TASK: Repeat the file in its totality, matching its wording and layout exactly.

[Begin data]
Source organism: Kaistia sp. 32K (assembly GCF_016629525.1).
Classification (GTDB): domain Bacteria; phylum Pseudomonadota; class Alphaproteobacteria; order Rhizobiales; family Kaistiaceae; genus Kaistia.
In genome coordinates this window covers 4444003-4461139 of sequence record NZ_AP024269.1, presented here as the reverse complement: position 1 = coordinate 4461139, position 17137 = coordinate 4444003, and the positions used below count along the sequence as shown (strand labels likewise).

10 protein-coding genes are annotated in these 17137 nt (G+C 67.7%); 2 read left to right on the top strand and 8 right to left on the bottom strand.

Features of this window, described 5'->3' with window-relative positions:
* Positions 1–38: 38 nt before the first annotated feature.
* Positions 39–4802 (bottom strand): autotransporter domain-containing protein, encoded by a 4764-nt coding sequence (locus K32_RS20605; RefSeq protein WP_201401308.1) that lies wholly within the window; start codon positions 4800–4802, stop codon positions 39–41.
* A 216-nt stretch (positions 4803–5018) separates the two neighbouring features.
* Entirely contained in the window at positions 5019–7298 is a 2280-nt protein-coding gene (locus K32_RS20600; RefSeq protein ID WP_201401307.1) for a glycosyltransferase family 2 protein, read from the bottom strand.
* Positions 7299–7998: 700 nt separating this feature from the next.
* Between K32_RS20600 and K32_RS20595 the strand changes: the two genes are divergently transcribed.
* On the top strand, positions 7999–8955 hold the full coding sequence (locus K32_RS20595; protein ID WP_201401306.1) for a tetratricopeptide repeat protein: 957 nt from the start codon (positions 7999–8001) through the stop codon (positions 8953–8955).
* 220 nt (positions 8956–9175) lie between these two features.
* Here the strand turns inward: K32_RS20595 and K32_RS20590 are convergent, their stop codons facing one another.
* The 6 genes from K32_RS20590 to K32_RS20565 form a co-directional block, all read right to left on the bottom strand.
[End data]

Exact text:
Source organism: Kaistia sp. 32K (assembly GCF_016629525.1).
Classification (GTDB): domain Bacteria; phylum Pseudomonadota; class Alphaproteobacteria; order Rhizobiales; family Kaistiaceae; genus Kaistia.
In genome coordinates this window covers 4444003-4461139 of sequence record NZ_AP024269.1, presented here as the reverse complement: position 1 = coordinate 4461139, position 17137 = coordinate 4444003, and the positions used below count along the sequence as shown (strand labels likewise).

10 protein-coding genes are annotated in these 17137 nt (G+C 67.7%); 2 read left to right on the top strand and 8 right to left on the bottom strand.

Features of this window, described 5'->3' with window-relative positions:
* Positions 1–38: 38 nt before the first annotated feature.
* Positions 39–4802 (bottom strand): autotransporter domain-containing protein, encoded by a 4764-nt coding sequence (locus K32_RS20605; RefSeq protein WP_201401308.1) that lies wholly within the window; start codon positions 4800–4802, stop codon positions 39–41.
* A 216-nt stretch (positions 4803–5018) separates the two neighbouring features.
* Entirely contained in the window at positions 5019–7298 is a 2280-nt protein-coding gene (locus K32_RS20600; RefSeq protein ID WP_201401307.1) for a glycosyltransferase family 2 protein, read from the bottom strand.
* Positions 7299–7998: 700 nt separating this feature from the next.
* Between K32_RS20600 and K32_RS20595 the strand changes: the two genes are divergently transcribed.
* On the top strand, positions 7999–8955 hold the full coding sequence (locus K32_RS20595; protein ID WP_201401306.1) for a tetratricopeptide repeat protein: 957 nt from the start codon (positions 7999–8001) through the stop codon (positions 8953–8955).
* 220 nt (positions 8956–9175) lie between these two features.
* Here the strand turns inward: K32_RS20595 and K32_RS20590 are convergent, their stop codons facing one another.
* The 6 genes from K32_RS20590 to K32_RS20565 form a co-directional block, all read right to left on the bottom strand.